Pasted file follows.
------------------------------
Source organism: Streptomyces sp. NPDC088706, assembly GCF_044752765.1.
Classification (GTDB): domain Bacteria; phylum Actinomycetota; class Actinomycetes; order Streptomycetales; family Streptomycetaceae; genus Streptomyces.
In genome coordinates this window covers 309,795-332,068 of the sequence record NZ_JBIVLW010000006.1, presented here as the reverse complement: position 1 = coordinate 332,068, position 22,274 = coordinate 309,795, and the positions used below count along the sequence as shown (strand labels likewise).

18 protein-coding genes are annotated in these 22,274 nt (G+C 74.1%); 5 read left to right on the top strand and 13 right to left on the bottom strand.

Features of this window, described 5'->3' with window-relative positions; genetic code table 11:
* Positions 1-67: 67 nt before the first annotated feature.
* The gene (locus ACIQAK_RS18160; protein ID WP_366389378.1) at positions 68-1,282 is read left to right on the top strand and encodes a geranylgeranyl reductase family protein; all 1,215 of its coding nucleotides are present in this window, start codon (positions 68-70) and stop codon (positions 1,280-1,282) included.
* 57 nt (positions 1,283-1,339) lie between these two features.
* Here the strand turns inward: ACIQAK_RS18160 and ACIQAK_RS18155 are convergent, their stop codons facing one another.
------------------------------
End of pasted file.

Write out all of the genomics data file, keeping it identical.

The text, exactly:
Source organism: Streptomyces sp. NPDC088706, assembly GCF_044752765.1.
Classification (GTDB): domain Bacteria; phylum Actinomycetota; class Actinomycetes; order Streptomycetales; family Streptomycetaceae; genus Streptomyces.
In genome coordinates this window covers 309,795-332,068 of the sequence record NZ_JBIVLW010000006.1, presented here as the reverse complement: position 1 = coordinate 332,068, position 22,274 = coordinate 309,795, and the positions used below count along the sequence as shown (strand labels likewise).

18 protein-coding genes are annotated in these 22,274 nt (G+C 74.1%); 5 read left to right on the top strand and 13 right to left on the bottom strand.

Features of this window, described 5'->3' with window-relative positions; genetic code table 11:
* Positions 1-67: 67 nt before the first annotated feature.
* The gene (locus ACIQAK_RS18160; protein ID WP_366389378.1) at positions 68-1,282 is read left to right on the top strand and encodes a geranylgeranyl reductase family protein; all 1,215 of its coding nucleotides are present in this window, start codon (positions 68-70) and stop codon (positions 1,280-1,282) included.
* 57 nt (positions 1,283-1,339) lie between these two features.
* Here the strand turns inward: ACIQAK_RS18160 and ACIQAK_RS18155 are convergent, their stop codons facing one another.